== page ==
US still wants Apple's help to access iPhone in Brooklyn case

The government's push for an appeal comes in spite of successfully breaking into an iPhone used by one of the San Bernardino shooters.
Written by Zack Whittaker, Contributor
(Image: CNET/CBS Interactive)

The US government is pushing ahead with a demand that Apple access an iPhone belonging to a drug dealer in Brooklyn, New York.

In a letter filed with the court on Friday, prosecutors said the case is "not moot," despite successfully breaking into an iPhone earlier this year used by one of the shooters in the San Bernardino, California terrorist attack.

US Attorney Robert Capers said that the government "continues to require Apple's assistance in accessing the data" on the phone.

Prosecutors said in the court filing that it will push for the appeal because Apple had previously helped the government gain access to dozens of other cases, prior to the release of iOS 8, which shut out law enforcement altogether.

The Brooklyn case was a near carbon copy of the highly charged and politicized case in California, after the terrorist attack killed 14 people in early December.

But the government eventually dropped its case against Apple, which refused to help federal agents break into the phone, after it found an found an "outside party."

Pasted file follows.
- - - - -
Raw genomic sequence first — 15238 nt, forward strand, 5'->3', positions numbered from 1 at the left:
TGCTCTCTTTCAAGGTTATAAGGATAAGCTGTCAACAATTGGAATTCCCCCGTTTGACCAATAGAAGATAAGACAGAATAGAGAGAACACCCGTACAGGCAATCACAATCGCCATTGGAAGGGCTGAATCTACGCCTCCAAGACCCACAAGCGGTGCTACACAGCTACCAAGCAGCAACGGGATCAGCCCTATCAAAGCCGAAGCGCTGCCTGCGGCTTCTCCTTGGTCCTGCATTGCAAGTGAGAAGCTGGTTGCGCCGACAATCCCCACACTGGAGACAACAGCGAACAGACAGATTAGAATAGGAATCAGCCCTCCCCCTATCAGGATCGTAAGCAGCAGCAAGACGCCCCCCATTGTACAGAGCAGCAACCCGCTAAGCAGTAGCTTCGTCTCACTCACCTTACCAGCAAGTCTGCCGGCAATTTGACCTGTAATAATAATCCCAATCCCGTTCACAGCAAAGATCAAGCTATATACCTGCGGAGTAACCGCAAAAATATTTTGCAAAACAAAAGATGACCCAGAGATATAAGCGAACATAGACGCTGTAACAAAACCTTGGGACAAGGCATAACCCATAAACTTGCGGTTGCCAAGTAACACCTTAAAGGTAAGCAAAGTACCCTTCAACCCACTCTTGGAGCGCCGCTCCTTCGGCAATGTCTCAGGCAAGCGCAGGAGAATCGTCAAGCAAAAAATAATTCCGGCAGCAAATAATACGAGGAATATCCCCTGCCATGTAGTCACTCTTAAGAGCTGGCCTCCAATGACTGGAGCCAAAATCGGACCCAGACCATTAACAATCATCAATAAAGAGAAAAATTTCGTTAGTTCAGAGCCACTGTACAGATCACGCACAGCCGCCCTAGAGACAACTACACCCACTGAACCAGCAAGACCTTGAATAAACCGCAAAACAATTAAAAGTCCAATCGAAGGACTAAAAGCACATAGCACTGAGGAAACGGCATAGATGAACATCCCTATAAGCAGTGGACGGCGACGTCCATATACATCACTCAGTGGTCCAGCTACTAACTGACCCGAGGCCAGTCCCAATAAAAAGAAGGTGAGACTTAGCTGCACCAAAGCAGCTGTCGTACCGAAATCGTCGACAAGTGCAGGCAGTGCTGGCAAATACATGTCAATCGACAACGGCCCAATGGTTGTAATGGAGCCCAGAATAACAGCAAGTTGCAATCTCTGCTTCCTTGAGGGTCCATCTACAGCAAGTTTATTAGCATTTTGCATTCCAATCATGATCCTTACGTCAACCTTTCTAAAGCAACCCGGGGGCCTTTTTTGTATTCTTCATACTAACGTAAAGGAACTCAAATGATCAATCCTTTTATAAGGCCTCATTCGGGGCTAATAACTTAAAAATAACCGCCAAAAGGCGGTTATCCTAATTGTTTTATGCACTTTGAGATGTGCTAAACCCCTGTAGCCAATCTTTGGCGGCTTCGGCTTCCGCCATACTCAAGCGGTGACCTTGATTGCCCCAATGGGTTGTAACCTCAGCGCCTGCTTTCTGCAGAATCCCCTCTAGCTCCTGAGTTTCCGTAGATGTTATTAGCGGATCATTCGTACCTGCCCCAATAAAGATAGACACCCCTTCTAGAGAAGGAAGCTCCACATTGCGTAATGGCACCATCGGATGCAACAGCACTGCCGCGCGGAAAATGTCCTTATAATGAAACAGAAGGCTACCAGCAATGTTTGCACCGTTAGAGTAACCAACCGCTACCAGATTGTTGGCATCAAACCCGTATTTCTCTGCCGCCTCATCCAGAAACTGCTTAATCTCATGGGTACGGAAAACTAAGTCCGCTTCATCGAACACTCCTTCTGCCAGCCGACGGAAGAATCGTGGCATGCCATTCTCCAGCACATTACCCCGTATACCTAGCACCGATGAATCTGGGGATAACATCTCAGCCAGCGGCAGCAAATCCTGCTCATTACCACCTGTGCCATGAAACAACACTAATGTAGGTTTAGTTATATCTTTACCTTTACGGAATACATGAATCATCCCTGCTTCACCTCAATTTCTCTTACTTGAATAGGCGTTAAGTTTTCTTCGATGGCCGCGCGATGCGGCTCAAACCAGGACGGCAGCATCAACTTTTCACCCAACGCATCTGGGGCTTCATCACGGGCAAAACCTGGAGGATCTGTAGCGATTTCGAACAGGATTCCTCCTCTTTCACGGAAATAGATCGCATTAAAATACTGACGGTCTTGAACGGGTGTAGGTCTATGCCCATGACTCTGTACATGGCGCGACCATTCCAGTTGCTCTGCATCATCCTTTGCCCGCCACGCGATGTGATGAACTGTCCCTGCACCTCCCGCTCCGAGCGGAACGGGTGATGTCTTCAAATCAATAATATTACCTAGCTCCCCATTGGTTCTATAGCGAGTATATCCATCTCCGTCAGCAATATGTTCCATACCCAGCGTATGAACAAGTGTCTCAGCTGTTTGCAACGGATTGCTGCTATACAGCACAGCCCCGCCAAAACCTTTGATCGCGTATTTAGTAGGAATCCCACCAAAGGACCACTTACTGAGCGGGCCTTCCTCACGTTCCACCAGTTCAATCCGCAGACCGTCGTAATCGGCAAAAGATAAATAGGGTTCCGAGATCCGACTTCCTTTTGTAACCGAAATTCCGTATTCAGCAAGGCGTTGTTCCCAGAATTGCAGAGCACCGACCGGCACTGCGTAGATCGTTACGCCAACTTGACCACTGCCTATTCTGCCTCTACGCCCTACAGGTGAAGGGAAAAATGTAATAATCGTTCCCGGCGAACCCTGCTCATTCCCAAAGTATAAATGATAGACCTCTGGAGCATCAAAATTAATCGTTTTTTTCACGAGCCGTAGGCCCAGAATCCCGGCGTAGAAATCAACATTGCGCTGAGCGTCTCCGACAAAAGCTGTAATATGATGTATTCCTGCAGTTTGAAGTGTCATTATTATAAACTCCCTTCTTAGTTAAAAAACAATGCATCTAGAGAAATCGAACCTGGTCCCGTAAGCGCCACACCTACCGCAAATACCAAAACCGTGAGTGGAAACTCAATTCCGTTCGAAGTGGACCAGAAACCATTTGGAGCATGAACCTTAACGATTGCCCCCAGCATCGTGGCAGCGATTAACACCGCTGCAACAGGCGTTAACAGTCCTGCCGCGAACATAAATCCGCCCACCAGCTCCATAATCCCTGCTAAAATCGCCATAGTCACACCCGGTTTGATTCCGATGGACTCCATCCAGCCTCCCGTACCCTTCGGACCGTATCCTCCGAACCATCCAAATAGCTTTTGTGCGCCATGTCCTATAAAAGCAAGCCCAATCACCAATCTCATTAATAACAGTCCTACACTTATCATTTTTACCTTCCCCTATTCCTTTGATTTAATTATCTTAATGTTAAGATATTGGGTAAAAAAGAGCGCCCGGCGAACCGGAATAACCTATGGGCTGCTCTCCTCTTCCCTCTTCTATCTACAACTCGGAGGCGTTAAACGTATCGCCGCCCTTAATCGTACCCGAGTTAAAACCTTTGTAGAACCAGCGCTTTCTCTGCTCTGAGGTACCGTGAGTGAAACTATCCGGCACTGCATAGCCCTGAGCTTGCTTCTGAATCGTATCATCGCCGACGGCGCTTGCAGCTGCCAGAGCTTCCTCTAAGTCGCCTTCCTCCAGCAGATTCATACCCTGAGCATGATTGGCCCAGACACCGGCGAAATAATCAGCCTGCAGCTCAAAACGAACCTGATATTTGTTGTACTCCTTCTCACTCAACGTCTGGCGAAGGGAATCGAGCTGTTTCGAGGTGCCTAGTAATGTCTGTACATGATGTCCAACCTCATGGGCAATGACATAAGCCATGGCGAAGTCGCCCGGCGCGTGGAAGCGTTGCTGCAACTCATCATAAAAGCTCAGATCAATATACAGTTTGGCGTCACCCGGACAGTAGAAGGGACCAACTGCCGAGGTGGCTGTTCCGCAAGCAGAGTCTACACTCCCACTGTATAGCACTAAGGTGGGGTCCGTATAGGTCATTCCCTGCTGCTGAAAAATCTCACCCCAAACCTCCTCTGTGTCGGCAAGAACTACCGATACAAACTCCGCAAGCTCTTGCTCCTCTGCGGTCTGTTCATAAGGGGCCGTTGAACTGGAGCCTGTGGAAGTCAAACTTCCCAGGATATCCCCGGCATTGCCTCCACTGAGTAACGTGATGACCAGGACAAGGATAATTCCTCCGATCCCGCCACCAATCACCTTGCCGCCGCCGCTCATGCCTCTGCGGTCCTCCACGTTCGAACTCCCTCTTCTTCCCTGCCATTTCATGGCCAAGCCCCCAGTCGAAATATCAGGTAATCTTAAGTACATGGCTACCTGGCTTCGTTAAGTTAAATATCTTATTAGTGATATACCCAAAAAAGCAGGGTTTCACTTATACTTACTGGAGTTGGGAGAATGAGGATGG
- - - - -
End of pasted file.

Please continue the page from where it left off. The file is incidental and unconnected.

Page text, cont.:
That outside party is thought to be (but never formally confirmed) as Israeli security firm Cellebrite, which was able to bypass the security features embedded in the phone.

The hack used, however, only works on a "narrow slice" of iPhones, according to FBI director James Comey, who spoke about the case at a college this week, and will not work on an iPhone 5s used by the Brooklyn drug dealer Jun Feng, prosecutors said.

Apple won the case in February after the New York-based magistrate said that the government's use of a 227-year-old law would not apply in the case.

Judge James Orenstein, who is presiding over the case, said that Apple is not obligated to assist the government against its will because lawmakers have not yet adopted legislation that would achieve the result sought by the government.

The All Writs Act is designed to gives a court the "authority to issue [orders] that are not otherwise covered by statute," so long as the request is not impossible.

We reached out to Apple but did not immediately hear back.

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